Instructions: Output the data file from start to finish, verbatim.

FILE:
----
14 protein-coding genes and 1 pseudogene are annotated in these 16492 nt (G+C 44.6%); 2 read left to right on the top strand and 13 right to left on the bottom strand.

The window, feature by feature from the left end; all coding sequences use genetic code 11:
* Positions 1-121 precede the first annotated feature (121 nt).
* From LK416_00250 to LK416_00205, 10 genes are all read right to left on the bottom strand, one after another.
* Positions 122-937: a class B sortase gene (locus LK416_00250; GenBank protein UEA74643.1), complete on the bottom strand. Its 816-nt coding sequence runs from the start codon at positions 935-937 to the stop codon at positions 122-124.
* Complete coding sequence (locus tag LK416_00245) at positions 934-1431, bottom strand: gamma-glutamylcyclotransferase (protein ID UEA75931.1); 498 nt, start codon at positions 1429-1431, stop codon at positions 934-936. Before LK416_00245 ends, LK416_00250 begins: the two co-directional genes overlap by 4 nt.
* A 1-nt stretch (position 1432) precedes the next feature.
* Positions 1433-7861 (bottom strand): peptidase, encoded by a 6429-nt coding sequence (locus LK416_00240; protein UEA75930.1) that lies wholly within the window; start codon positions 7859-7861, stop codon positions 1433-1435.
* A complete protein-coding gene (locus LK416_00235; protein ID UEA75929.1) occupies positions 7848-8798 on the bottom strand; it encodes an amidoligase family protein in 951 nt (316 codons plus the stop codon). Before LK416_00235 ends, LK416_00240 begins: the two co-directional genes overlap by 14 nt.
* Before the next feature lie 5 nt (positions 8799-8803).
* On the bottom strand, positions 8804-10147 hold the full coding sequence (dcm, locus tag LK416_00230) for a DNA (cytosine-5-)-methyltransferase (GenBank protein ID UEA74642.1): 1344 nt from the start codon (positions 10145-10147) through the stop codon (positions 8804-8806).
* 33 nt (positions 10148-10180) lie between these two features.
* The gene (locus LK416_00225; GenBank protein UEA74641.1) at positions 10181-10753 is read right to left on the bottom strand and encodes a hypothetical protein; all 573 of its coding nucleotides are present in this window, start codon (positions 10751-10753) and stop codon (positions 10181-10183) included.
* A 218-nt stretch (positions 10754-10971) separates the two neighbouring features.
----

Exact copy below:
14 protein-coding genes and 1 pseudogene are annotated in these 16492 nt (G+C 44.6%); 2 read left to right on the top strand and 13 right to left on the bottom strand.

The window, feature by feature from the left end; all coding sequences use genetic code 11:
* Positions 1-121 precede the first annotated feature (121 nt).
* From LK416_00250 to LK416_00205, 10 genes are all read right to left on the bottom strand, one after another.
* Positions 122-937: a class B sortase gene (locus LK416_00250; GenBank protein UEA74643.1), complete on the bottom strand. Its 816-nt coding sequence runs from the start codon at positions 935-937 to the stop codon at positions 122-124.
* Complete coding sequence (locus tag LK416_00245) at positions 934-1431, bottom strand: gamma-glutamylcyclotransferase (protein ID UEA75931.1); 498 nt, start codon at positions 1429-1431, stop codon at positions 934-936. Before LK416_00245 ends, LK416_00250 begins: the two co-directional genes overlap by 4 nt.
* A 1-nt stretch (position 1432) precedes the next feature.
* Positions 1433-7861 (bottom strand): peptidase, encoded by a 6429-nt coding sequence (locus LK416_00240; protein UEA75930.1) that lies wholly within the window; start codon positions 7859-7861, stop codon positions 1433-1435.
* A complete protein-coding gene (locus LK416_00235; protein ID UEA75929.1) occupies positions 7848-8798 on the bottom strand; it encodes an amidoligase family protein in 951 nt (316 codons plus the stop codon). Before LK416_00235 ends, LK416_00240 begins: the two co-directional genes overlap by 14 nt.
* Before the next feature lie 5 nt (positions 8799-8803).
* On the bottom strand, positions 8804-10147 hold the full coding sequence (dcm, locus tag LK416_00230) for a DNA (cytosine-5-)-methyltransferase (GenBank protein ID UEA74642.1): 1344 nt from the start codon (positions 10145-10147) through the stop codon (positions 8804-8806).
* 33 nt (positions 10148-10180) lie between these two features.
* The gene (locus LK416_00225; GenBank protein UEA74641.1) at positions 10181-10753 is read right to left on the bottom strand and encodes a hypothetical protein; all 573 of its coding nucleotides are present in this window, start codon (positions 10751-10753) and stop codon (positions 10181-10183) included.
* A 218-nt stretch (positions 10754-10971) separates the two neighbouring features.